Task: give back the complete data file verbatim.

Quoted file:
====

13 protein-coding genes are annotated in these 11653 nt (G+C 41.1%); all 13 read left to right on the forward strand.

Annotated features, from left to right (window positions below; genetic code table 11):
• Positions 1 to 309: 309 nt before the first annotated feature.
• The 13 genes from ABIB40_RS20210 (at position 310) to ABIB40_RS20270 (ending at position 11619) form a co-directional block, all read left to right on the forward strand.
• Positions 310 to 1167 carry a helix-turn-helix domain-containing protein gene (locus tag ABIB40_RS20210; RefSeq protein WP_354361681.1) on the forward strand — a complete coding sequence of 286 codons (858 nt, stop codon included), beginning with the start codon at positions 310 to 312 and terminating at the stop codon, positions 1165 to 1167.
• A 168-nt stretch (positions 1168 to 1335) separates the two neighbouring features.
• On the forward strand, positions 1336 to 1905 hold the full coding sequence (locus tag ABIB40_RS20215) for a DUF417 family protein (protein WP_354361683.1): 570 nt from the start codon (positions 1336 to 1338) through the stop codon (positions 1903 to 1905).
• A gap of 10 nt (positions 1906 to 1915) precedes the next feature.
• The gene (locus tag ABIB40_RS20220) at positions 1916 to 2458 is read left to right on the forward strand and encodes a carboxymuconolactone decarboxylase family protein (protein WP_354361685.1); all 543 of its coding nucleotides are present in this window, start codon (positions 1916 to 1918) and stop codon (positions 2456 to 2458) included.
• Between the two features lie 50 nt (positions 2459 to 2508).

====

13 protein-coding genes are annotated in these 11653 nt (G+C 41.1%); all 13 read left to right on the forward strand.

Annotated features, from left to right (window positions below; genetic code table 11):
• Positions 1 to 309: 309 nt before the first annotated feature.
• The 13 genes from ABIB40_RS20210 (at position 310) to ABIB40_RS20270 (ending at position 11619) form a co-directional block, all read left to right on the forward strand.
• Positions 310 to 1167 carry a helix-turn-helix domain-containing protein gene (locus tag ABIB40_RS20210; RefSeq protein WP_354361681.1) on the forward strand — a complete coding sequence of 286 codons (858 nt, stop codon included), beginning with the start codon at positions 310 to 312 and terminating at the stop codon, positions 1165 to 1167.
• A 168-nt stretch (positions 1168 to 1335) separates the two neighbouring features.
• On the forward strand, positions 1336 to 1905 hold the full coding sequence (locus tag ABIB40_RS20215) for a DUF417 family protein (protein WP_354361683.1): 570 nt from the start codon (positions 1336 to 1338) through the stop codon (positions 1903 to 1905).
• A gap of 10 nt (positions 1906 to 1915) precedes the next feature.
• The gene (locus tag ABIB40_RS20220) at positions 1916 to 2458 is read left to right on the forward strand and encodes a carboxymuconolactone decarboxylase family protein (protein WP_354361685.1); all 543 of its coding nucleotides are present in this window, start codon (positions 1916 to 1918) and stop codon (positions 2456 to 2458) included.
• Between the two features lie 50 nt (positions 2459 to 2508).